The resulting decision tree is part of what makes buyers wind up spending so much more on pickup trucks, according to Jessica Caldwell, the executive director of insights for Edmunds. Tesla doesn’t need to copy that playbook to sell trucks, Caldwell says, but it would help sway customers who may otherwise buy an F-150.

“Even more recreational truck buyers are going to want to use this as their daily driver, so they’re going to want all the amenities. They’re going to expect the clean cool design from Tesla, but want the things that they’d get in another truck,” says Tyson Jominy, the vice president of data and analytics consulting at JD Power. “People are willing to spend on this segment to haul their toys, to support a life style. It’s a very expensive segment, which is where Tesla’s sweet spot is.”

Musk has tweeted that the truck will have lockers, plus 240V outlets for using “high power tools in field all day” with “[n]o generator needed. We can also expect to see Autopilot functionality, media streaming from Spotify and Netflix, and other similar software features found on the company’s current cars. Whether Tesla will offer an extended cab version, or other more typical pickup truck accoutrements, is something to watch for on Thursday.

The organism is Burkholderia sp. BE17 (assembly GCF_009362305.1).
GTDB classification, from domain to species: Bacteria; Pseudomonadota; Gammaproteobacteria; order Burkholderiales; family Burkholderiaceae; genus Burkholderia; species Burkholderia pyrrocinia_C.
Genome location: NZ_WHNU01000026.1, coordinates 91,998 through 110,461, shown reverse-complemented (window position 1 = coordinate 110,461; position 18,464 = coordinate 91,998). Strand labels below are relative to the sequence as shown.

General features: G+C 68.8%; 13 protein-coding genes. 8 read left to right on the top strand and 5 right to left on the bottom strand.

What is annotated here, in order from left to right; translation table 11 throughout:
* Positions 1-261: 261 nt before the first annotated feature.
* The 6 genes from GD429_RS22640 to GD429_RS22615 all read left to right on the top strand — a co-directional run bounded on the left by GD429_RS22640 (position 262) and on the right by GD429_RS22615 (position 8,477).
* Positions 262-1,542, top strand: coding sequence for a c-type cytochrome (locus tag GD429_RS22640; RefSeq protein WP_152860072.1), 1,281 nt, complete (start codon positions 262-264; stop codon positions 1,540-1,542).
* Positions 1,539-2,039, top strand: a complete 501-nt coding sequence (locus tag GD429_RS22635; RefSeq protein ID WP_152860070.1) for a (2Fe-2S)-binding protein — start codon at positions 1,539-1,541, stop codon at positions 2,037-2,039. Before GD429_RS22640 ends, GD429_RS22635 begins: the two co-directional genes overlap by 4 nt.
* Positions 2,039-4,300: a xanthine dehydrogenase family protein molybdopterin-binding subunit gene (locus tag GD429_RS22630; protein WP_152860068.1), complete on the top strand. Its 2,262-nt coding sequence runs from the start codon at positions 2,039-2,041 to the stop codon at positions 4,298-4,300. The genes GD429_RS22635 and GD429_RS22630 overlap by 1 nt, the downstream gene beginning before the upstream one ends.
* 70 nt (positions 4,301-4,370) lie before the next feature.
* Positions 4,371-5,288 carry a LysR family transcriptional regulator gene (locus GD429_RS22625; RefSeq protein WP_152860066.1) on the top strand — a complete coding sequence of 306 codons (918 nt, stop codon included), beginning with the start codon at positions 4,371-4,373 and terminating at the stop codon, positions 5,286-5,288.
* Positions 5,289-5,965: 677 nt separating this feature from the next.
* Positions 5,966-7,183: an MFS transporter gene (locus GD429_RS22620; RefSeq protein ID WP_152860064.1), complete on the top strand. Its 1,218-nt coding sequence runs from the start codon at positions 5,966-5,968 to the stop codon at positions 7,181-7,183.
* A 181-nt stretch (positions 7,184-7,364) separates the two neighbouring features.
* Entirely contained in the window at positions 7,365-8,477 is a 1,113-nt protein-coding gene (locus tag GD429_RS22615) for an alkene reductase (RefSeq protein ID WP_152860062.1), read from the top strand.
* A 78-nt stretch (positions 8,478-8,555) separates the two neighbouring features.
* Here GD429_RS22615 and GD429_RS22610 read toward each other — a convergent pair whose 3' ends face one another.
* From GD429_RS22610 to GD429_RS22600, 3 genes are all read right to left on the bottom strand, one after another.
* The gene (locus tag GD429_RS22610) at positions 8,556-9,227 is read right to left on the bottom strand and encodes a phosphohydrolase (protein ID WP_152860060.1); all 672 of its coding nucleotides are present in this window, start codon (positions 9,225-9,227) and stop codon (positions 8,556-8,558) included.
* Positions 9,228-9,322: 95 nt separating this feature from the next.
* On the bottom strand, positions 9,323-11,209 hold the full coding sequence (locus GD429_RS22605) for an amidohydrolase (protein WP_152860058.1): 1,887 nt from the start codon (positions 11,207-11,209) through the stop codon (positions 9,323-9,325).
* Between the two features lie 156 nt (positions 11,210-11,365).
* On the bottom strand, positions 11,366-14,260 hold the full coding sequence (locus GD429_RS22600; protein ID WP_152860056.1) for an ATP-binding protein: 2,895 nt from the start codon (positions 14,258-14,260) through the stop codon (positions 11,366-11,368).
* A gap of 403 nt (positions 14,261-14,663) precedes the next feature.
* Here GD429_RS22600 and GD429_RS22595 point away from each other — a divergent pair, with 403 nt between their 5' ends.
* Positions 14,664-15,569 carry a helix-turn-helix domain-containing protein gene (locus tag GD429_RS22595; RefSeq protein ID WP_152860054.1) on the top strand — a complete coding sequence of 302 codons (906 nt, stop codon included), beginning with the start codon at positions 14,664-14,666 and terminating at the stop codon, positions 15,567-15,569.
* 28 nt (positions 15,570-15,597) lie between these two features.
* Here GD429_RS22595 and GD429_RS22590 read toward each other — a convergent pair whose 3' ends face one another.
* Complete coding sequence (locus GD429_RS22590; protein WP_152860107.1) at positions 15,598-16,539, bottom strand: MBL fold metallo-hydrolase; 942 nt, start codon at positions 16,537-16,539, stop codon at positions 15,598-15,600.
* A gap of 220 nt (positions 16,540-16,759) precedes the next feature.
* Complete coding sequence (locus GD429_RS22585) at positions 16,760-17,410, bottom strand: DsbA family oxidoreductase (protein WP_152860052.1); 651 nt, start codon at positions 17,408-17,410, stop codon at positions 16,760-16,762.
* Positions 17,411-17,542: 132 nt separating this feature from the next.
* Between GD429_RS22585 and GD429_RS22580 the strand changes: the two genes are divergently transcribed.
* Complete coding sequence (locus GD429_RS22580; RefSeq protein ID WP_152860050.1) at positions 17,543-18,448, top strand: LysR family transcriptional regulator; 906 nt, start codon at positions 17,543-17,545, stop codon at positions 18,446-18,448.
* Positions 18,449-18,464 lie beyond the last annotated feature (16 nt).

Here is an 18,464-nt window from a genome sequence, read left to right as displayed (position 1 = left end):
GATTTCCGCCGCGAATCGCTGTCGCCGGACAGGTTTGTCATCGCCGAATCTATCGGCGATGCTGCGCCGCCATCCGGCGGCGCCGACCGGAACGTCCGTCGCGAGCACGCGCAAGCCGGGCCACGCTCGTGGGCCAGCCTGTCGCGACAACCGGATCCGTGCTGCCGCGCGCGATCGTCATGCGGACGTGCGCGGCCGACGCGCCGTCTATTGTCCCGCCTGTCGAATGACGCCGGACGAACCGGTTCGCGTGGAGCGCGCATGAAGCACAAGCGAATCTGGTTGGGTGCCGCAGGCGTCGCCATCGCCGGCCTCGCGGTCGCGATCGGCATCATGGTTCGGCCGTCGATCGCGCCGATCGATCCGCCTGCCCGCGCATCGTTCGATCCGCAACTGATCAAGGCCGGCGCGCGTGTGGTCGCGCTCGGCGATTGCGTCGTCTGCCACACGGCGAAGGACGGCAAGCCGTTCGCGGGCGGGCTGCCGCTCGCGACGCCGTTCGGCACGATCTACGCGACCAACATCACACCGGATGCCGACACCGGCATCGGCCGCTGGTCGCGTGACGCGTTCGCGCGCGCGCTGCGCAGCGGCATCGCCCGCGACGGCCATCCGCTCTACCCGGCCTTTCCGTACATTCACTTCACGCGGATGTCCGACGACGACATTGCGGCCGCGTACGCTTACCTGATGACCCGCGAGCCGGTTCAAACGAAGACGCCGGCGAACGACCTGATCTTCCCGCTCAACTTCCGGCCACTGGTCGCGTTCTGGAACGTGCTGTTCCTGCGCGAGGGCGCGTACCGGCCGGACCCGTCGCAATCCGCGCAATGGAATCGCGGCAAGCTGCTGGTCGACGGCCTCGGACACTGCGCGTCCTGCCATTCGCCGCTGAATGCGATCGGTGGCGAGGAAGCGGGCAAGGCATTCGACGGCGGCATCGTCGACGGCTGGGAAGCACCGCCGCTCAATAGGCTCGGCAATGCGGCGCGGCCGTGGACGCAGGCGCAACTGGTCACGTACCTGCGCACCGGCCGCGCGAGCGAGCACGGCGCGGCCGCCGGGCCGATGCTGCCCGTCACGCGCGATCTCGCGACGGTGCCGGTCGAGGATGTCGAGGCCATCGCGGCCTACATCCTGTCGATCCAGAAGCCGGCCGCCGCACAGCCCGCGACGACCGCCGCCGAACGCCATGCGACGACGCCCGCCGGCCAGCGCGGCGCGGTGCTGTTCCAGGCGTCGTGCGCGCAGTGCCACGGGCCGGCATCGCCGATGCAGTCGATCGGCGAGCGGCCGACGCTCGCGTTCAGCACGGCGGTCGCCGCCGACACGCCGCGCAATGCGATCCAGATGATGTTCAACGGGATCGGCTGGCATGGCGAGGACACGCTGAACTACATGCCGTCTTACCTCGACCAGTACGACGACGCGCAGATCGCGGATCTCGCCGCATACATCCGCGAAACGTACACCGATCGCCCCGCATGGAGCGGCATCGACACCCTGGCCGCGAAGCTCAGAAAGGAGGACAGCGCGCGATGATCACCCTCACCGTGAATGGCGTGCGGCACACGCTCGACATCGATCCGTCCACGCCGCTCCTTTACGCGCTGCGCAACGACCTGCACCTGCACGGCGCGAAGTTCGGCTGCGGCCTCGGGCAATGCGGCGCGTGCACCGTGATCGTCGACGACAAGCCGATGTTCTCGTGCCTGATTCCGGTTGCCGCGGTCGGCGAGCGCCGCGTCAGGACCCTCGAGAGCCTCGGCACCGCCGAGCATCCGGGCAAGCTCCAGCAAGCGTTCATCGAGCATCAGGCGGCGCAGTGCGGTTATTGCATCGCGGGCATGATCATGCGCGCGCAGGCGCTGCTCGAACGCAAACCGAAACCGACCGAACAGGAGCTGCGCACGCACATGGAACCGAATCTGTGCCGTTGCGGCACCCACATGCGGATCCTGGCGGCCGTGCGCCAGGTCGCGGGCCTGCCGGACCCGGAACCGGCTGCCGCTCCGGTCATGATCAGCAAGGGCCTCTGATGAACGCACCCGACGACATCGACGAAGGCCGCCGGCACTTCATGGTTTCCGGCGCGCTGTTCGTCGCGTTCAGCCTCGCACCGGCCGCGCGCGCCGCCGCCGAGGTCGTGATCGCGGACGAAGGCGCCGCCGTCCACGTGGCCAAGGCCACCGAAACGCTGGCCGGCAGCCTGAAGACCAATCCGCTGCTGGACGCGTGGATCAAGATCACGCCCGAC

The most eye-popping number Musk has thrown out about the Cybertruck, though, was the suggestion it will have a 300,000-pound towing capacity. That would represent an order of magnitude of improvement over the towing capacity of most pickup trucks on the market.

Even Tesla’s slowest vehicles are still pretty fast. But mixing in anything remotely resembling that kind of capability could make the Cybertruck something that even the most loyal truck buyers stop to consider.

“Heart-stopping” design

Again, we’re truly in the dark here, but Musk has said the Cybertruck will be “a really futuristic-like cyberpunk, Blade Runner pickup truck.” He’s called the design “heart-stopping,” and said the project is his “personal favorite” out of all the ones Tesla is working on.

“I’d expect it to be curvier and sleeker than what we see from Detroit, which is that sort of brash, in your face, big-grille design,” Jominy says.

“We know it’s definitely not going to look like a Silverado,” says Caldwell.

Musk has suggested that the truck’s design may be too far-out for mainstream buyers, but Caldwell suggests the boom in truck sales may have carved out space for a company like Tesla to try something new. She also points out how players like Ford have successfully introduced new ideas into the market that once seemed like non-starters in their own right, like an all aluminum body or the smaller EcoBoost engine.